I’m aware there are ten thousand other versions of knowable transcendent God, many of them quite friendly, but knowing how easy it is for transcendent God to be coopted into the service of selfish human aims, I’ve tended in my life to seek God not in some otherworldly place, not in some higher realm, but right here, among us, around us, within us, infused in the dark, brown earth, thawing with the lake ice as winter turns to spring, sinking into to early April mud, tunneling with the earth worms, falling warmly with early April rain, rolling and crashing with the great ocean waves, rising and setting with the sun and the moon, coursing through our bodies, pulsing with our blood, beating with our hearts, breathing with our lungs.

I’ve longed for God to be nearby, close, present, immediate—like a friend, a parent, a grandparent, a spouse, a lover—a wise counselor when my way is unclear, a source of inspiration when my well runs dry, a muse for my creativity, a provider of comfort and solace when life is hard, a bringer of peace in the midst of chaos—a still, small voice, speaking from that place within me where I know my truth, where my conviction resides, where my voice is strong.

I’ve longed for a God not beyond knowing, not unapproachable, not in Heaven, not on Olympus, not in the underworld, but right here in meaningful human interaction: the helping hand, the smile, the caring gesture, the thoughtful gift, the offered prayer, the full embrace, deep listening, meaningful conversation, the good night kiss, “I love you,” “thank you,” “I miss you,” “I’m sorry,” “What can I do?”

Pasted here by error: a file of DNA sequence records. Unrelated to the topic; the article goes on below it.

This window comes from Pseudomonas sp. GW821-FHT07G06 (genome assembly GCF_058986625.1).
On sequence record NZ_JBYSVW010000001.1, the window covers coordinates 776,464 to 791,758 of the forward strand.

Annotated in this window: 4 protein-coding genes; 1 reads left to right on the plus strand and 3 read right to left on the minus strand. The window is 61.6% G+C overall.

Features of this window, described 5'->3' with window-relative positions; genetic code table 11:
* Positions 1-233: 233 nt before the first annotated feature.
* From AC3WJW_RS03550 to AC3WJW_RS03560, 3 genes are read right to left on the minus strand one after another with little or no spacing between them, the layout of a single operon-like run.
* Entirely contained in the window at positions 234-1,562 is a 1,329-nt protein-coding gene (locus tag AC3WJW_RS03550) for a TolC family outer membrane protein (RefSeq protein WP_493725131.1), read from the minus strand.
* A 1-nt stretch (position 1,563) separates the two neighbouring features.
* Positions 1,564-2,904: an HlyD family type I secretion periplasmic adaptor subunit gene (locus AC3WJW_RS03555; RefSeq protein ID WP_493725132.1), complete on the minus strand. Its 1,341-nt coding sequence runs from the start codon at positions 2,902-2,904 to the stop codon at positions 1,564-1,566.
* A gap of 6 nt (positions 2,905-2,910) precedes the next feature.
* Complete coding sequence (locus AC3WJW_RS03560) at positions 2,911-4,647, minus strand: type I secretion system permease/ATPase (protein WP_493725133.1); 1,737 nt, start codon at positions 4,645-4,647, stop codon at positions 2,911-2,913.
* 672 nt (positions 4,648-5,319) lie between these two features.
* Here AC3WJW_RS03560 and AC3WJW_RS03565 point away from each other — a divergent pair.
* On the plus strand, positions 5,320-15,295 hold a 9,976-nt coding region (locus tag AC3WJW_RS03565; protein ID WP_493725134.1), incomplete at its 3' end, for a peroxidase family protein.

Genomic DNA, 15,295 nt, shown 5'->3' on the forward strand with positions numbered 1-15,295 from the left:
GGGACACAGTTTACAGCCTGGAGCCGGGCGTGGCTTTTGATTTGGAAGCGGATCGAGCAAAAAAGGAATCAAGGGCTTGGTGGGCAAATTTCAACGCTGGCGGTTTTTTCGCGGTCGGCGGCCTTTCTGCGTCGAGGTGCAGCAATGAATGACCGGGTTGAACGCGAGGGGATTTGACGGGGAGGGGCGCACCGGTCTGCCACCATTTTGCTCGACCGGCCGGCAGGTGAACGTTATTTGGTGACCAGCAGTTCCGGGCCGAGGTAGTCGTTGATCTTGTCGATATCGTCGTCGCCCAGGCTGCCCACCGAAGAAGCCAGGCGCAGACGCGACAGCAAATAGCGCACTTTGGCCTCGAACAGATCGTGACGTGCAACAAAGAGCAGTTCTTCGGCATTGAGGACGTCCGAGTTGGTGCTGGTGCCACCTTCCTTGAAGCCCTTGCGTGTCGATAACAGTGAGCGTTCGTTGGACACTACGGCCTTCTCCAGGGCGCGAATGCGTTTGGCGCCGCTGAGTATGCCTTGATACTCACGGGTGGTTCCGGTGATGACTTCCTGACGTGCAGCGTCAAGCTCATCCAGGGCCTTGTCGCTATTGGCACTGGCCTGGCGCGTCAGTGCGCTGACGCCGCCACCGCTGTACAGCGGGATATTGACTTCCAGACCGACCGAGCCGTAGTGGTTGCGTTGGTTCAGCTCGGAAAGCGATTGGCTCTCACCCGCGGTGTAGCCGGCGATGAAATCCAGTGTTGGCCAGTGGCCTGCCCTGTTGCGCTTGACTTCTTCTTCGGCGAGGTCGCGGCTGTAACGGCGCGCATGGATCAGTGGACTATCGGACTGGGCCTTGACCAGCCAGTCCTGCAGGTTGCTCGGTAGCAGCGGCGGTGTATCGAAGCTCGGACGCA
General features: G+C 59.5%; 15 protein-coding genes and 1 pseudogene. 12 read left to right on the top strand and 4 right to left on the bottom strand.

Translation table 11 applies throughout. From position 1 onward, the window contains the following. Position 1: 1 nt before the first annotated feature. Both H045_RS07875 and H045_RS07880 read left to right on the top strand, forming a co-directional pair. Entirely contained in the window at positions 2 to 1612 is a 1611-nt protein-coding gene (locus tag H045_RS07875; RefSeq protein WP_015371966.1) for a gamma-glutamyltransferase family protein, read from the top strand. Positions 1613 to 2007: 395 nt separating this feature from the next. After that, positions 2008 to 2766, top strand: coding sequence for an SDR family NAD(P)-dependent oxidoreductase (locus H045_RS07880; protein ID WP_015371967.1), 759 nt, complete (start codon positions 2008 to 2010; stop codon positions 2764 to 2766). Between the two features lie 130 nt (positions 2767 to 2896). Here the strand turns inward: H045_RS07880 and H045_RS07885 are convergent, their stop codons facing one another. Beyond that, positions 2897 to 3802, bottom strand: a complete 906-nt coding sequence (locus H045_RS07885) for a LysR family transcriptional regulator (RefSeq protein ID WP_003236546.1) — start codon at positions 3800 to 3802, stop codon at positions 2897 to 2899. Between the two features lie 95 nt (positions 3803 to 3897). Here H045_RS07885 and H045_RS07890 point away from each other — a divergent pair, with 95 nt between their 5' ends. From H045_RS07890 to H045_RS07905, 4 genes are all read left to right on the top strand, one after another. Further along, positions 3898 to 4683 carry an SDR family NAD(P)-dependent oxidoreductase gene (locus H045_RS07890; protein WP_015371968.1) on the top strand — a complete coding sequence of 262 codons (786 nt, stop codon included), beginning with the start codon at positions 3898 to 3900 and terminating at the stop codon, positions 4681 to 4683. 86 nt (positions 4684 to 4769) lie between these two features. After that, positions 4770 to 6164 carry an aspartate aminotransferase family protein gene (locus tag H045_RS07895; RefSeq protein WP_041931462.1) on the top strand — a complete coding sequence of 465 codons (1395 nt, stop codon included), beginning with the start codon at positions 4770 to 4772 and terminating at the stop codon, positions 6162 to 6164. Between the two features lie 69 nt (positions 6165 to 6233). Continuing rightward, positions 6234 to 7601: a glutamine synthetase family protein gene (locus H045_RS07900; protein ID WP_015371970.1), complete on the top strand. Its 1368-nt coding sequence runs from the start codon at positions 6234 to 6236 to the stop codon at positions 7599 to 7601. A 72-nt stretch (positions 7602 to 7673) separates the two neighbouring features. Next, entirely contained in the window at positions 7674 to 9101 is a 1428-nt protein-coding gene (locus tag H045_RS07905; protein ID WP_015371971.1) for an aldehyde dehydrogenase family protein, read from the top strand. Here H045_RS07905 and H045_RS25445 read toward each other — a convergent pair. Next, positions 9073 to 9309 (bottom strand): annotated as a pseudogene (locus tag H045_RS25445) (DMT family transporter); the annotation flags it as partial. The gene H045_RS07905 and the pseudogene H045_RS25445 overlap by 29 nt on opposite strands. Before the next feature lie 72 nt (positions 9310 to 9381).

I’ve longed for God not ‘wholly other’ but wholly familiar: in the music, the rhythm, the harmonies, the hymns, the silence spaces between the notes, the beat that goes on and on; and in the holy quiet, in the ritual words, in the heartfelt sharing, in the chalice flame.

I’ve longed for God not to punish and judge and condemn, but to urge us in all manner of ways to build the beloved community, to welcome, to include, to be curious and adaptable, to apologize and forgive, to work for a more just human society, to work for a more sustainable earth, to work on behalf of the generations to come , to love, to love, to love.
-Rev. Josh Pawelek, from Radical Transcendence to Radical Immanence